Much More to AM Than PrintingFebruary 9, 2018
3D printing has been around for a long time, albeit originally under the name rapid prototyping. But only in the past few years has the industry traveled far and wide, penetrating hobbyist and manufacturing environments the world over. Slowly but surely, knowledge and infrastructure have taken hold, and the pieces are in place to position additive manufacturing (AM) as a viable, efficient means of production, alongside machining, casting, forging and other venerable processes. But there’s a problem…the name. 3D “printing.”
Print it and it’s ready to go…just like paper in an ink printer. That’s what the name implies. The fact is—and I’m probably preaching to the choir here—the layering process is only one piece of the AM puzzle. Those knee-deep in AM have learned this, and those assessing the technology or looking from the outside are, or will be, learning the hard way.
Companies that recognize how many other factors beyond the actual layering affect production of a final part, and plan for those factors, are poised to succeed. I’ve seen that firsthand in preparation of this issue of 3D Metal Printing. Read about Sintavia, a Florida-based metal-AM-part provider, and Harbec, an injection molder and more near Buffalo, NY.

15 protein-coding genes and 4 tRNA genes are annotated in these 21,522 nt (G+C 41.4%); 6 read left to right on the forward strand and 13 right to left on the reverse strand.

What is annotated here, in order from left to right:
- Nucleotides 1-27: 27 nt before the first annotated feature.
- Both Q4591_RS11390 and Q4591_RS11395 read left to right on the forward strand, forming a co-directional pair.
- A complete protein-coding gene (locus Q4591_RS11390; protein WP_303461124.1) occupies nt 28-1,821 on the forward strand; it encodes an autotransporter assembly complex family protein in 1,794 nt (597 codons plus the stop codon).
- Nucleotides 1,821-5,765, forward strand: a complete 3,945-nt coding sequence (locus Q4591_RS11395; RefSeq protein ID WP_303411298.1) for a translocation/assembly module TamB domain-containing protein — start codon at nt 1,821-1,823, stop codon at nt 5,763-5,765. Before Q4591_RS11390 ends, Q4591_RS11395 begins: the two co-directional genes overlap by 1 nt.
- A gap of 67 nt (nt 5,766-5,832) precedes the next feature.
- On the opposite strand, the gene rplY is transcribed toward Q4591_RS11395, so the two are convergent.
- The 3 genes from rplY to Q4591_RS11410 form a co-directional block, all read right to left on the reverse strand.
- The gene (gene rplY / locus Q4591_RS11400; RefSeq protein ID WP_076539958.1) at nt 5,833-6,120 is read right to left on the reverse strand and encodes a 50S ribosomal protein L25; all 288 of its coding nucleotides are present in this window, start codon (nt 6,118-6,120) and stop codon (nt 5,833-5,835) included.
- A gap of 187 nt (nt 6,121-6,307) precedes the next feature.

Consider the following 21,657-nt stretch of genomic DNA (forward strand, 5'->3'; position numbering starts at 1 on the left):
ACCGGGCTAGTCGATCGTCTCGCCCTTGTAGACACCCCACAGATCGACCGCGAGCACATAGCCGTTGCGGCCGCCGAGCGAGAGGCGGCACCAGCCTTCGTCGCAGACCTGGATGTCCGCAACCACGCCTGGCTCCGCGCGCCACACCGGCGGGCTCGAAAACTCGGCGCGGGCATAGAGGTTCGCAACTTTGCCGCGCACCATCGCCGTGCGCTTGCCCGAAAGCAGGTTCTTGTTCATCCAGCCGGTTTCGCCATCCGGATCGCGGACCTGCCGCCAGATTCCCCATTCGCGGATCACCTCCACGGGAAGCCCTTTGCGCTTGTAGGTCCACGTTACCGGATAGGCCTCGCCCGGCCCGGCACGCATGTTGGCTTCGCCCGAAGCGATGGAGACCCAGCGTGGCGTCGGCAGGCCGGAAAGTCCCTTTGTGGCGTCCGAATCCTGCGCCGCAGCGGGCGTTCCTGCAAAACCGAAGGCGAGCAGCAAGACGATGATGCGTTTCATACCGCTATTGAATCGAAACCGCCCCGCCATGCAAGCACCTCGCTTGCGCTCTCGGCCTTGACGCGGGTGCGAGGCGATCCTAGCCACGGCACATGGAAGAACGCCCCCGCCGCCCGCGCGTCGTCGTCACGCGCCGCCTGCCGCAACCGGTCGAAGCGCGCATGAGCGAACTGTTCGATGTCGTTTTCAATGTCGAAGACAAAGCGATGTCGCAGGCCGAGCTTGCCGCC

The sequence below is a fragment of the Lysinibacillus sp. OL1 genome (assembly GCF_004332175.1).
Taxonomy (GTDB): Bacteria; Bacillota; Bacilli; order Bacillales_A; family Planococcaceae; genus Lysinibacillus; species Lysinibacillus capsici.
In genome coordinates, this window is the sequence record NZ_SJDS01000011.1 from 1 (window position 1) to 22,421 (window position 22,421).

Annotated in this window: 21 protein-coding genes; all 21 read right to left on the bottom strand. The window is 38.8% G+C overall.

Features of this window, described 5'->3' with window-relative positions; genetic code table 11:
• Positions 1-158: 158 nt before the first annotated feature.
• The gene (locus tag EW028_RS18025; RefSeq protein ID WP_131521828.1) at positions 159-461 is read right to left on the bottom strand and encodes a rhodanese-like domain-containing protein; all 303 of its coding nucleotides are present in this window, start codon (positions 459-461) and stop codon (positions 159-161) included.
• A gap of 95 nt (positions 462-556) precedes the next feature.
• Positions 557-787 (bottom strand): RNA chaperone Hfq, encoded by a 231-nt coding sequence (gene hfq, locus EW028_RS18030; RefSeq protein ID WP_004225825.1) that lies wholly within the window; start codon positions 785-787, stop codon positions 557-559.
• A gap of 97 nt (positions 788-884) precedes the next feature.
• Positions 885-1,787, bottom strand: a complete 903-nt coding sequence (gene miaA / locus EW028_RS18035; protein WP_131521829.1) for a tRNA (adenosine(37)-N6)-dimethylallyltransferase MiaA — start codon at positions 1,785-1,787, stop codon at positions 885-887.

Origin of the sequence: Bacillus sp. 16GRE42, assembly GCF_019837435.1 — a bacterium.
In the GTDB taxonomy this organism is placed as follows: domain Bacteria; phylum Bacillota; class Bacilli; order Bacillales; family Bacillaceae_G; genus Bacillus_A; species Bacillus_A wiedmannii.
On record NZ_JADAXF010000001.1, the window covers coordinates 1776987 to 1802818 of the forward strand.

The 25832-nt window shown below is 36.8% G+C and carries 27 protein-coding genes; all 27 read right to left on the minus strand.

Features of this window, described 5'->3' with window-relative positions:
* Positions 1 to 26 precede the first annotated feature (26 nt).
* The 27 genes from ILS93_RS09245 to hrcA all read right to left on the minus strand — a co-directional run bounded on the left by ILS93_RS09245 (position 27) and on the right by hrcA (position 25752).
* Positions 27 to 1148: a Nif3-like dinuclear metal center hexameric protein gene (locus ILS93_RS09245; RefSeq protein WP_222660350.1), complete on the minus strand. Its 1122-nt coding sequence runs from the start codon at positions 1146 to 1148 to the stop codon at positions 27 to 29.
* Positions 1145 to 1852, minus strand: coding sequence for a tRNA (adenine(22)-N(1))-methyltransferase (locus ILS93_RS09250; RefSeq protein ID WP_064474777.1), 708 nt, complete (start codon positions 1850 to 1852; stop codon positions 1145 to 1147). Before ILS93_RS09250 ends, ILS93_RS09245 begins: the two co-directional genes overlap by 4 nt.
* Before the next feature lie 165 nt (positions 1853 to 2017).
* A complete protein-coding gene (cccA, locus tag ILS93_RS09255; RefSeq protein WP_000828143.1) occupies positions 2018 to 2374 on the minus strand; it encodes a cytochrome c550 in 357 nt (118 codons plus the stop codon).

I visited Sintavia and Harbec and witnessed how much they stress not only the actual printing, but all of the other processes required. Sintavia, with an inhouse metallurgical laboratory and state-of-the art post-processing and quality-control equipment, tackles AM from powder acceptance through part delivery. In the door, powder, even if it’s certified, undergoes rigorous testing to ensure that Sintavia receives what is expected. In situ monitoring ensures quality during layering, and, unique in the industry, Sintavia employs its own hot-isostatic-pressing unit and vacuum furnace to guarantee part density and strength. Wire-EDM and other finishing equipment as well as CT and blue-light scanners ensure required dimensions, finishes and interior characteristics. All of these inhouse capabilities bring a host of advantages for customers, such as lower cost, shortened lead time and improved quality control. With 75 percent of its business targeting the ultra-demanding aerospace market, bringing peace of mind to customers regarding the entire AM path from powder to part is Sintavia’s major selling point.